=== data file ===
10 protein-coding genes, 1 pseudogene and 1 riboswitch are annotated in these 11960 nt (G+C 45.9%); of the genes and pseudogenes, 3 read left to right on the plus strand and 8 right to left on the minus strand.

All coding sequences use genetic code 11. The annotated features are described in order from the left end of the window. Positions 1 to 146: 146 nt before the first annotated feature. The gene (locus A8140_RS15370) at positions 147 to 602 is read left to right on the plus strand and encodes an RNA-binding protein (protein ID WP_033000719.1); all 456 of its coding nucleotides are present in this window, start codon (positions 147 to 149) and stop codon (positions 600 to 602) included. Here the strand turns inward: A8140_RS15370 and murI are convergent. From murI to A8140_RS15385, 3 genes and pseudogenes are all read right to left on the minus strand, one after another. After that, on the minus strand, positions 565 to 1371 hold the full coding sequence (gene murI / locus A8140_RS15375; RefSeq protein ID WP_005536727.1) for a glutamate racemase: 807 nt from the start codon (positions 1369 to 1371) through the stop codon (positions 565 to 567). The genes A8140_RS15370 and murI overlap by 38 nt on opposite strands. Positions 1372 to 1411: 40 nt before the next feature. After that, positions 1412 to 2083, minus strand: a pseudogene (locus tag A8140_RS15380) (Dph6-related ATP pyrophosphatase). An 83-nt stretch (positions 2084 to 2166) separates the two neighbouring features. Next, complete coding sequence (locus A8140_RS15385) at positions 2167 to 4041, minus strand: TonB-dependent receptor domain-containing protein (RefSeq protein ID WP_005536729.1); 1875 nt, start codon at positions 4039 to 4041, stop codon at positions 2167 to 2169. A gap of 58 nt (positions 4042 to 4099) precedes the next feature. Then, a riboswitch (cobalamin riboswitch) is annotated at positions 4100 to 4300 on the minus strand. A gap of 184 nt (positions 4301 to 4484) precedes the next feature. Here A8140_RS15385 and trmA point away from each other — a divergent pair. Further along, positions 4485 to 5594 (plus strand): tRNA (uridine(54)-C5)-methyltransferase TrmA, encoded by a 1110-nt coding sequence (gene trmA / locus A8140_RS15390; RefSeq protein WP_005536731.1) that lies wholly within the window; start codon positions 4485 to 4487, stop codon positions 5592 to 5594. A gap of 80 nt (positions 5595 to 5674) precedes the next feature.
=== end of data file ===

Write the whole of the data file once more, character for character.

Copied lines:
10 protein-coding genes, 1 pseudogene and 1 riboswitch are annotated in these 11960 nt (G+C 45.9%); of the genes and pseudogenes, 3 read left to right on the plus strand and 8 right to left on the minus strand.

All coding sequences use genetic code 11. The annotated features are described in order from the left end of the window. Positions 1 to 146: 146 nt before the first annotated feature. The gene (locus A8140_RS15370) at positions 147 to 602 is read left to right on the plus strand and encodes an RNA-binding protein (protein ID WP_033000719.1); all 456 of its coding nucleotides are present in this window, start codon (positions 147 to 149) and stop codon (positions 600 to 602) included. Here the strand turns inward: A8140_RS15370 and murI are convergent. From murI to A8140_RS15385, 3 genes and pseudogenes are all read right to left on the minus strand, one after another. After that, on the minus strand, positions 565 to 1371 hold the full coding sequence (gene murI / locus A8140_RS15375; RefSeq protein ID WP_005536727.1) for a glutamate racemase: 807 nt from the start codon (positions 1369 to 1371) through the stop codon (positions 565 to 567). The genes A8140_RS15370 and murI overlap by 38 nt on opposite strands. Positions 1372 to 1411: 40 nt before the next feature. After that, positions 1412 to 2083, minus strand: a pseudogene (locus tag A8140_RS15380) (Dph6-related ATP pyrophosphatase). An 83-nt stretch (positions 2084 to 2166) separates the two neighbouring features. Next, complete coding sequence (locus A8140_RS15385) at positions 2167 to 4041, minus strand: TonB-dependent receptor domain-containing protein (RefSeq protein ID WP_005536729.1); 1875 nt, start codon at positions 4039 to 4041, stop codon at positions 2167 to 2169. A gap of 58 nt (positions 4042 to 4099) precedes the next feature. Then, a riboswitch (cobalamin riboswitch) is annotated at positions 4100 to 4300 on the minus strand. A gap of 184 nt (positions 4301 to 4484) precedes the next feature. Here A8140_RS15385 and trmA point away from each other — a divergent pair. Further along, positions 4485 to 5594 (plus strand): tRNA (uridine(54)-C5)-methyltransferase TrmA, encoded by a 1110-nt coding sequence (gene trmA / locus A8140_RS15390; RefSeq protein WP_005536731.1) that lies wholly within the window; start codon positions 4485 to 4487, stop codon positions 5592 to 5594. A gap of 80 nt (positions 5595 to 5674) precedes the next feature.